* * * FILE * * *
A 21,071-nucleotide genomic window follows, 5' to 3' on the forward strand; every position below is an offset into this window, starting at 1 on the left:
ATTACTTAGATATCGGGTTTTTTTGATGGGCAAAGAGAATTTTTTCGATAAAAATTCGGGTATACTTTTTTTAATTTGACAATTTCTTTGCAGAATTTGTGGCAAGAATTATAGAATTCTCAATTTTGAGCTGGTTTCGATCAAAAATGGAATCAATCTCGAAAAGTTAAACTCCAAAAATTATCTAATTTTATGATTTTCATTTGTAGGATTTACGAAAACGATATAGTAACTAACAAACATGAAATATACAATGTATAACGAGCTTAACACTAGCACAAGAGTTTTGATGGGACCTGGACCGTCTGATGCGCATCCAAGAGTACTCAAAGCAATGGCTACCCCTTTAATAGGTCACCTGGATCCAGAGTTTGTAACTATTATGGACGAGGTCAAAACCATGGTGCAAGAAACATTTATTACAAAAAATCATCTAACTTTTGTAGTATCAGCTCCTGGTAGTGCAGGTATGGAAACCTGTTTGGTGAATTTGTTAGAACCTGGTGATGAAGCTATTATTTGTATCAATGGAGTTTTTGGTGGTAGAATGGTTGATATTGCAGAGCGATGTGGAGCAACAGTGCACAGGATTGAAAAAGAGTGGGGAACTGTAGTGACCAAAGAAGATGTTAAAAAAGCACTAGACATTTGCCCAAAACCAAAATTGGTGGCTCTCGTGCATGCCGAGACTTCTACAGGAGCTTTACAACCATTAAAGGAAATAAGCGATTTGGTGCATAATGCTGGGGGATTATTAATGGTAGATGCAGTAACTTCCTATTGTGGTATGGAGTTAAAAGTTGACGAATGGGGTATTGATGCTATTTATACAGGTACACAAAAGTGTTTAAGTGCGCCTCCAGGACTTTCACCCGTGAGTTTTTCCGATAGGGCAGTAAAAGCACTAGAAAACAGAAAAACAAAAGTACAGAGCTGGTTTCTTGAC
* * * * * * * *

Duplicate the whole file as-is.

A 21,071-nucleotide genomic window follows, 5' to 3' on the forward strand; every position below is an offset into this window, starting at 1 on the left:
ATTACTTAGATATCGGGTTTTTTTGATGGGCAAAGAGAATTTTTTCGATAAAAATTCGGGTATACTTTTTTTAATTTGACAATTTCTTTGCAGAATTTGTGGCAAGAATTATAGAATTCTCAATTTTGAGCTGGTTTCGATCAAAAATGGAATCAATCTCGAAAAGTTAAACTCCAAAAATTATCTAATTTTATGATTTTCATTTGTAGGATTTACGAAAACGATATAGTAACTAACAAACATGAAATATACAATGTATAACGAGCTTAACACTAGCACAAGAGTTTTGATGGGACCTGGACCGTCTGATGCGCATCCAAGAGTACTCAAAGCAATGGCTACCCCTTTAATAGGTCACCTGGATCCAGAGTTTGTAACTATTATGGACGAGGTCAAAACCATGGTGCAAGAAACATTTATTACAAAAAATCATCTAACTTTTGTAGTATCAGCTCCTGGTAGTGCAGGTATGGAAACCTGTTTGGTGAATTTGTTAGAACCTGGTGATGAAGCTATTATTTGTATCAATGGAGTTTTTGGTGGTAGAATGGTTGATATTGCAGAGCGATGTGGAGCAACAGTGCACAGGATTGAAAAAGAGTGGGGAACTGTAGTGACCAAAGAAGATGTTAAAAAAGCACTAGACATTTGCCCAAAACCAAAATTGGTGGCTCTCGTGCATGCCGAGACTTCTACAGGAGCTTTACAACCATTAAAGGAAATAAGCGATTTGGTGCATAATGCTGGGGGATTATTAATGGTAGATGCAGTAACTTCCTATTGTGGTATGGAGTTAAAAGTTGACGAATGGGGTATTGATGCTATTTATACAGGTACACAAAAGTGTTTAAGTGCGCCTCCAGGACTTTCACCCGTGAGTTTTTCCGATAGGGCAGTAAAAGCACTAGAAAACAGAAAAACAAAAGTACAGAGCTGGTTTCTTGAC